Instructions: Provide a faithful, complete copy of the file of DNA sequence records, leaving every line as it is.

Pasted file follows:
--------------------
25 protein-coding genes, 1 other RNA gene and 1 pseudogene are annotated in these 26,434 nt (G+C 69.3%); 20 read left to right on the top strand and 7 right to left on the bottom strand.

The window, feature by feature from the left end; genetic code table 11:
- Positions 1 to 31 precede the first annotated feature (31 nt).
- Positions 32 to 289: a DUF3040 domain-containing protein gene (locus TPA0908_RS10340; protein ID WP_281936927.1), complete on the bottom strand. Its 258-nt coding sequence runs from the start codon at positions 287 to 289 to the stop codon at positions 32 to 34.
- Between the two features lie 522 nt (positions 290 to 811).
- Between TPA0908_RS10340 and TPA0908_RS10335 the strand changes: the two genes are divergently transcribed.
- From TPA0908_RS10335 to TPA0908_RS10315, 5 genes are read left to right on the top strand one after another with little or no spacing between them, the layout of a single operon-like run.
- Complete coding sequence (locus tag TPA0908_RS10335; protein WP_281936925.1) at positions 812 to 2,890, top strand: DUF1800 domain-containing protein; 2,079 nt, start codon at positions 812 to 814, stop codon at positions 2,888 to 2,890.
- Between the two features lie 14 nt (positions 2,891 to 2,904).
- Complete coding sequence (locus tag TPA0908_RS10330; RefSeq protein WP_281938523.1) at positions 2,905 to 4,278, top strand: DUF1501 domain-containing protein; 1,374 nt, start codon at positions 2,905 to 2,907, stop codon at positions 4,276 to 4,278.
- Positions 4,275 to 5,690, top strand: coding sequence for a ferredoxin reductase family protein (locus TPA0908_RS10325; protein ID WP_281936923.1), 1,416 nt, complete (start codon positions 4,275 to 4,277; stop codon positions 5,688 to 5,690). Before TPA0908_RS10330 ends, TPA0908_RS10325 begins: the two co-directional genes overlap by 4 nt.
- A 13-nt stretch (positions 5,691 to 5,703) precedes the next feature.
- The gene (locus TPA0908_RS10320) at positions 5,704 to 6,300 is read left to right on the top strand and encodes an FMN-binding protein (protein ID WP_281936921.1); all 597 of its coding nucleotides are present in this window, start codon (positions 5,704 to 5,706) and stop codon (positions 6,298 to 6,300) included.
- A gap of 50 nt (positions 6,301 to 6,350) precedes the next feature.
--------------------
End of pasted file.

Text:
25 protein-coding genes, 1 other RNA gene and 1 pseudogene are annotated in these 26,434 nt (G+C 69.3%); 20 read left to right on the top strand and 7 right to left on the bottom strand.

The window, feature by feature from the left end; genetic code table 11:
- Positions 1 to 31 precede the first annotated feature (31 nt).
- Positions 32 to 289: a DUF3040 domain-containing protein gene (locus TPA0908_RS10340; protein ID WP_281936927.1), complete on the bottom strand. Its 258-nt coding sequence runs from the start codon at positions 287 to 289 to the stop codon at positions 32 to 34.
- Between the two features lie 522 nt (positions 290 to 811).
- Between TPA0908_RS10340 and TPA0908_RS10335 the strand changes: the two genes are divergently transcribed.
- From TPA0908_RS10335 to TPA0908_RS10315, 5 genes are read left to right on the top strand one after another with little or no spacing between them, the layout of a single operon-like run.
- Complete coding sequence (locus tag TPA0908_RS10335; protein WP_281936925.1) at positions 812 to 2,890, top strand: DUF1800 domain-containing protein; 2,079 nt, start codon at positions 812 to 814, stop codon at positions 2,888 to 2,890.
- Between the two features lie 14 nt (positions 2,891 to 2,904).
- Complete coding sequence (locus tag TPA0908_RS10330; RefSeq protein WP_281938523.1) at positions 2,905 to 4,278, top strand: DUF1501 domain-containing protein; 1,374 nt, start codon at positions 2,905 to 2,907, stop codon at positions 4,276 to 4,278.
- Positions 4,275 to 5,690, top strand: coding sequence for a ferredoxin reductase family protein (locus TPA0908_RS10325; protein ID WP_281936923.1), 1,416 nt, complete (start codon positions 4,275 to 4,277; stop codon positions 5,688 to 5,690). Before TPA0908_RS10330 ends, TPA0908_RS10325 begins: the two co-directional genes overlap by 4 nt.
- A 13-nt stretch (positions 5,691 to 5,703) precedes the next feature.
- The gene (locus TPA0908_RS10320) at positions 5,704 to 6,300 is read left to right on the top strand and encodes an FMN-binding protein (protein ID WP_281936921.1); all 597 of its coding nucleotides are present in this window, start codon (positions 5,704 to 5,706) and stop codon (positions 6,298 to 6,300) included.
- A gap of 50 nt (positions 6,301 to 6,350) precedes the next feature.